United States Elgar, Mahler: Alisa Weilerstein (cello), National Youth Orchestra of the United States / Daniel Harding (conductor). Carnegie Hall, New York, 29.7.2022. (RP)
Elgar – Cello Concerto in E Minor, Op.85
Mahler – Symphony No.5 in C-sharp minor
Carnegie Hall’s national youth ensembles are back. After two years of recorded concerts and Zoom, the National Youth Orchestra of the United States of America (NYO-USA), NYO2 and NYO Jazz have returned to perform before live audiences. The young players participate in two weeks of training with faculty from top professional orchestras before embarking on a concert tour in the US and Europe. The ensembles’ appearances at Carnegie Hall are much anticipated events, and a near capacity house greeted the NYO-USA for this concert of Elgar and Brahms.
NYO-USA is open to instrumentalists between the ages of 14 and 19. Drawn from across the US, the players on Carnegie Hall’s stage evidence the diversity of this upcoming generation of top-notch talent in terms of gender, race, ethnicity and just about anything else one can imagine. This summer, NYO-USA’s Carnegie Hall concert was conducted by Daniel Harding, whose vigor and enthusiasm propelled the young performers to make music imbued with not only an astounding level of musicianship and technical proficiency but with beauty and emotion as well.
The concert opened with Alisa Weilerstein as soloist in Elgar’s Cello Concerto. Began during the First World War when Elgar was aging and in ill health, the concerto contains none of the imperial swagger of his earlier works. It is still, however, quintessentially British in its sonorities, textures and spaciousness, and these were qualities that Harding, who was born in Oxford, England, intuitively conveyed in this performance.
Weilerstein is a compelling artist and acclaimed for her sense of oneness with her instrument. Her first entrance was gutsy and intense, but many passages of soaring lyricism were to follow. That sense of dialogue between soloist and orchestra prevailed throughout, encouraged by Harding at every turn. She was almost playful in her interaction with the cello section of the orchestra when they were featured together.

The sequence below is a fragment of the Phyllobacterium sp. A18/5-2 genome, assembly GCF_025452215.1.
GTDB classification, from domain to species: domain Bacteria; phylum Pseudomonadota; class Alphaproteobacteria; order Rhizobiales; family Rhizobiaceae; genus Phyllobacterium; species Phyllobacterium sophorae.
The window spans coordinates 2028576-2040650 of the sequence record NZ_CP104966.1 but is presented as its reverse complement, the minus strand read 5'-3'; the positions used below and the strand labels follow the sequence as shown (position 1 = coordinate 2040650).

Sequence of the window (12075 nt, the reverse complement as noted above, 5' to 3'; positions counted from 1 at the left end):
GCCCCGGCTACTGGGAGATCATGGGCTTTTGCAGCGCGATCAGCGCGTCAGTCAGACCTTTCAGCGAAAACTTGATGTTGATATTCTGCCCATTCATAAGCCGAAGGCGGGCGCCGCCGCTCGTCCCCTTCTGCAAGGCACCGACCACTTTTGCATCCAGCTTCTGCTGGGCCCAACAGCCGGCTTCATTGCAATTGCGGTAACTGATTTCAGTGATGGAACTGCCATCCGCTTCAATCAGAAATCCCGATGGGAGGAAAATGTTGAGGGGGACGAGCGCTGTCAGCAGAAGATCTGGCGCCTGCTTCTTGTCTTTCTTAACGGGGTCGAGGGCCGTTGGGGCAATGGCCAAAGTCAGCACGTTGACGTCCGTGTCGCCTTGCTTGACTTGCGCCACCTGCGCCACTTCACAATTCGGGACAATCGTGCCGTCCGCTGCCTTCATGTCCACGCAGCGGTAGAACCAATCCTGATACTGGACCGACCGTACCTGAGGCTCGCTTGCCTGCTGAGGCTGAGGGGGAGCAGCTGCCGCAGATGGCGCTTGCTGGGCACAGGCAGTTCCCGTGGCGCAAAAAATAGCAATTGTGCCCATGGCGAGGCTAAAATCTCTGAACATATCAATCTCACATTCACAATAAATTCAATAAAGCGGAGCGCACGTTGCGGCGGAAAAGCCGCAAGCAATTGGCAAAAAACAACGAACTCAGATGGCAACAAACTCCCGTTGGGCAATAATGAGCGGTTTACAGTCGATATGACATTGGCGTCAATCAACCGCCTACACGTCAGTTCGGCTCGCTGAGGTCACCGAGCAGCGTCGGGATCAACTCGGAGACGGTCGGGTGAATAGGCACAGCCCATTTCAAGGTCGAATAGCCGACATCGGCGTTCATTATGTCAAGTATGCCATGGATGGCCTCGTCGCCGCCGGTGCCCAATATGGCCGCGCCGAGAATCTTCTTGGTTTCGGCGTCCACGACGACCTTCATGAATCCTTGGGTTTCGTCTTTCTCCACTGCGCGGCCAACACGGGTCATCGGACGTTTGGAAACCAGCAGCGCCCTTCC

Teenagers performing Mahler’s Fifth Symphony might cause some to scratch their heads, but the composer himself declared that some of its passages required incredible energy. Harding channeled that natural energy and enthusiasm to shape a performance of this monumental work that was both exciting and remarkable for the detail in terms of orchestral color, dynamics and tempi that he drew from the players. There were a few rough patches but it was, nonetheless, splendid.
The symphony showcases the individual sections of the orchestra, and this year’s edition of NYO-USA was particularly notable for the quality of the strings and woodwinds. The Adagietto was marked by not only shimmering string sound but also the sense of timelessness that Harding imposed on it. Nonetheless, the rip-roaring moments were the most exciting. Harding was always in total control, but the climaxes, especially in Part II and the final measures of the work, were thrilling.
After the first of the three parts of the symphony, there was a reshuffling of some of the principal players. It is always a bit of a surprise that individual players can make such an impression in a work like the Mahler Fifth, but some always do.
Trumpeter Jack Ramu acquitted himself well in the opening measures and was replaced by the equally fine Lydia Hanje, whose performance was notable both for her poise and the liquid sound that she produced. Overall, the horn section was spectacular, but Samantha Strickland’s playing was truly impressive. Seated in the rear of the orchestra, timpanist Glenn Choe presided over the opening section. Playing from memory, Choe was having the time of his life, and he made that obvious to all.
For an encore, Harding led the orchestra in a somewhat abridged but high-octane performance of John Williams’ ‘Adventures on Earth’ from Steven Spielberg’s E.T. the Extra-Terrestrial. The music is as fresh and exciting as it was when first heard on the movie’s release in 1982. It did give one pause, however, to realize that no one on stage, with the exception of Harding who was himself just a lad then, had been born.
After this concert, NYO-USA embarks on a European tour that will take them to the Royal Concertgebouw in Amsterdam, Young Euro Classic festival in Berlin, Ravello Festival on Italy’s Amalfi Coast and Lucerne Festival, where it makes its debut with Harding conducting and Weilerstein as soloist. NYO-USA’s concert at the Konzerthaus Berlin will be webcast live on 5 August on medici.tv.
For more on NYO-USA’s 2022 European tour, click here.